…I have just done something major.
I made the switch: iPhone to Android.
I’m still undecided as to whether or not it’s the right decision, but we can only work with what we’ve got, right? To celebrate my indecision, I’ve rounded up my favourite food and nutrition apps to share with you, that are both iPhone and Android friendly. Hopefully, you’ll discover something new and exciting that you didn’t know about before!
Cronometer is kind of like a nutritionist’s My Fitness Pal! It’s a classic food diary type set up where you enter your daily food intake and have a look at your overall macro and micronutrient intake for the day. I like it as it shows you clearly where you may be falling short in certain nutrients – for example, continually not reaching your target RDI for iron – but also where you have exceeded a nutrient too. It then shows you which foods contributed to which nutrient the most. You can track over 60 vitamins and minerals. Cool stuff! The only problem is that the app comes at a small cost ($3.04), however, the online webpage version is free. Unfortunately, it’s based on the USDA food database, so a lot of Aussie brands aren’t listed.
My Fitness Pal
I’m sure we’ve all heard of My Fitness Pal in some way or another, but it’s too useful not to share. MFP tracks your food, exercise, weight and measurements in a really easy to use (and free) app. It has virtually every brand of food item listed in its database. However, I have found this to be slightly problematic, as users can enter a food themselves and make it public. If someone else selects it unknowingly the nutrition information might be wrong. Only select ‘verified’ food and drink items with a green tick. Another very cool feature on the new MFP app is a barcode scanner, where you simply scan whatever packet you have instead of searching for it! I also like the ‘My Recipe’ function which allows you to enter in your own recipe, or import a recipe from a web page – good for those of us who like to cook but don’t want to add-in ingredients one by one.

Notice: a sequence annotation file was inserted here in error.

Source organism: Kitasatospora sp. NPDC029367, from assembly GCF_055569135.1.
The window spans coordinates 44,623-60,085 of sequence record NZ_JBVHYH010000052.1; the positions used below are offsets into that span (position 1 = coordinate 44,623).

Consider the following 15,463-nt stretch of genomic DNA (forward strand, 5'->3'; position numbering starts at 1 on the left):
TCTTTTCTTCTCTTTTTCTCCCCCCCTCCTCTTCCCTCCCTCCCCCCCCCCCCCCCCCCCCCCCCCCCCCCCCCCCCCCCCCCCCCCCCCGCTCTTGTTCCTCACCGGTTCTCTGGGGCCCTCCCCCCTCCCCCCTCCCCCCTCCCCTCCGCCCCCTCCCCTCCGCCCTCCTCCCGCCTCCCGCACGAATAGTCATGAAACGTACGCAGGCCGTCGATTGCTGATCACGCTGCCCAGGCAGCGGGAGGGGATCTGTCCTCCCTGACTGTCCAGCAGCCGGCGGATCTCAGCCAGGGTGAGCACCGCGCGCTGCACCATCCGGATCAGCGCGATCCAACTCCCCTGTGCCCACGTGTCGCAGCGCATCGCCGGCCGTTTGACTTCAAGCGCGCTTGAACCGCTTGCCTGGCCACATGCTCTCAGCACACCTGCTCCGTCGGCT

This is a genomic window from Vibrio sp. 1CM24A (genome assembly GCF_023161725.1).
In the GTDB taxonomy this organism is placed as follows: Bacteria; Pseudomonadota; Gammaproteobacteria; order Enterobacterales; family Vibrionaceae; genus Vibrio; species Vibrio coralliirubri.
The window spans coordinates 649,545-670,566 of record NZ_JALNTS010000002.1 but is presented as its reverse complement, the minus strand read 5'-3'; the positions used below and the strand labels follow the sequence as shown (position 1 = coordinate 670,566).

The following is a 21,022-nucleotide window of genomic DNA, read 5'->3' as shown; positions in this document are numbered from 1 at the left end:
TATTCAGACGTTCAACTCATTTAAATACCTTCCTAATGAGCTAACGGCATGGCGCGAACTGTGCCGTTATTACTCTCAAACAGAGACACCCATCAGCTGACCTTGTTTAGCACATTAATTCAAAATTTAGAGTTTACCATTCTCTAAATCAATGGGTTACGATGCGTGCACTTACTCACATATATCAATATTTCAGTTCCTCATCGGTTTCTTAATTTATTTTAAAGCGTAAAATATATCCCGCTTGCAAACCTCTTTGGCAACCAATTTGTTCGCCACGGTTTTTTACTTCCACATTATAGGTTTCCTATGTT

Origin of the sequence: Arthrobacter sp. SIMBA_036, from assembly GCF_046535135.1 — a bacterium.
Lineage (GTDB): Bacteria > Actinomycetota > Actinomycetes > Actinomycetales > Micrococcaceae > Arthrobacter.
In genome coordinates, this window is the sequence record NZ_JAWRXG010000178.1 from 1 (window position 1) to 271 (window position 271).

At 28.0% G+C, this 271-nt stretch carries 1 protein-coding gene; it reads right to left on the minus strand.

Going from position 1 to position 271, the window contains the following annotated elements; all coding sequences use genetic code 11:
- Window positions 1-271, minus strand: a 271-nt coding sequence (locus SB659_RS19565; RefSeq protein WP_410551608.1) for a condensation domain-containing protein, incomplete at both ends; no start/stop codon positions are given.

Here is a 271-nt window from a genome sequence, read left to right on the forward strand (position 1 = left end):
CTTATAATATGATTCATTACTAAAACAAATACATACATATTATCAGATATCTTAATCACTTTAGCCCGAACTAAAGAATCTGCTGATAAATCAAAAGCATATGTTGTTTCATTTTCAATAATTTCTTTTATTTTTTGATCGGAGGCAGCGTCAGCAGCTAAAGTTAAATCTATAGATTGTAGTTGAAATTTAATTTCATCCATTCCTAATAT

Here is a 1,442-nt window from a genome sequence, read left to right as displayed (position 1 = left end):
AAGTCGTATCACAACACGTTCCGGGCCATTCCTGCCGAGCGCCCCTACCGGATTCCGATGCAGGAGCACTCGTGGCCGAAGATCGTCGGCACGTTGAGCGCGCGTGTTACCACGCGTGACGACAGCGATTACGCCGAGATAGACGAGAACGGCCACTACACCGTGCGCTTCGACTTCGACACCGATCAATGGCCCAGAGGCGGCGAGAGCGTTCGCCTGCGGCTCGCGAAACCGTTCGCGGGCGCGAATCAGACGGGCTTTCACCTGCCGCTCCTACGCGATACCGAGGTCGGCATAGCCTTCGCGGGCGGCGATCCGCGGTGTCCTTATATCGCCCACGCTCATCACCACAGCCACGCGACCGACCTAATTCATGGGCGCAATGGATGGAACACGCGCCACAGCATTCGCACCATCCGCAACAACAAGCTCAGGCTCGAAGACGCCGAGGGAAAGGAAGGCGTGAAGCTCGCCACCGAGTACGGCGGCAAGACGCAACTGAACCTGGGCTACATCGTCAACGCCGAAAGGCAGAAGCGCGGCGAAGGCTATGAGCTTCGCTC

For those who choose to eat seafood, I love the education that this app provides. It’s a really simple database that allows users to enter in a type of fish, for example, ‘whiting’ and then check it’s traffic light status (green = better, amber = eat less, red = avoid); a colour-code dependent on factors such as overfishing and sustainable farming methods. Many of us don’t give much thought to where our fish has come from and the larger impact that it has on our environment, so if you regularly consume seafood then I think the Sustainable Seafood Guide will provide some really valuable information.
The Better Health app is one I have only just discovered. It’s like having a nutrition cheat sheet in your pocket all the time. There are a huge number of trustworthy fact sheets on topics such as nutrient deficiencies, eating tips for children and weight management. Being a government-run website, it’s a little more reliable than Wiki too!
There are a lot of other fantastic apps that I haven’t listed here as they are not free or only available on one platform. An honourable mention goes out to Monash University’s FODMAP app, which I’m sure will come in handy for many of us. Also some beautifully designed cooking and recipe apps such as Green Kitchen and Substitute.
Is there anything I have missed? Share with us your tried and true nutrition apps if so!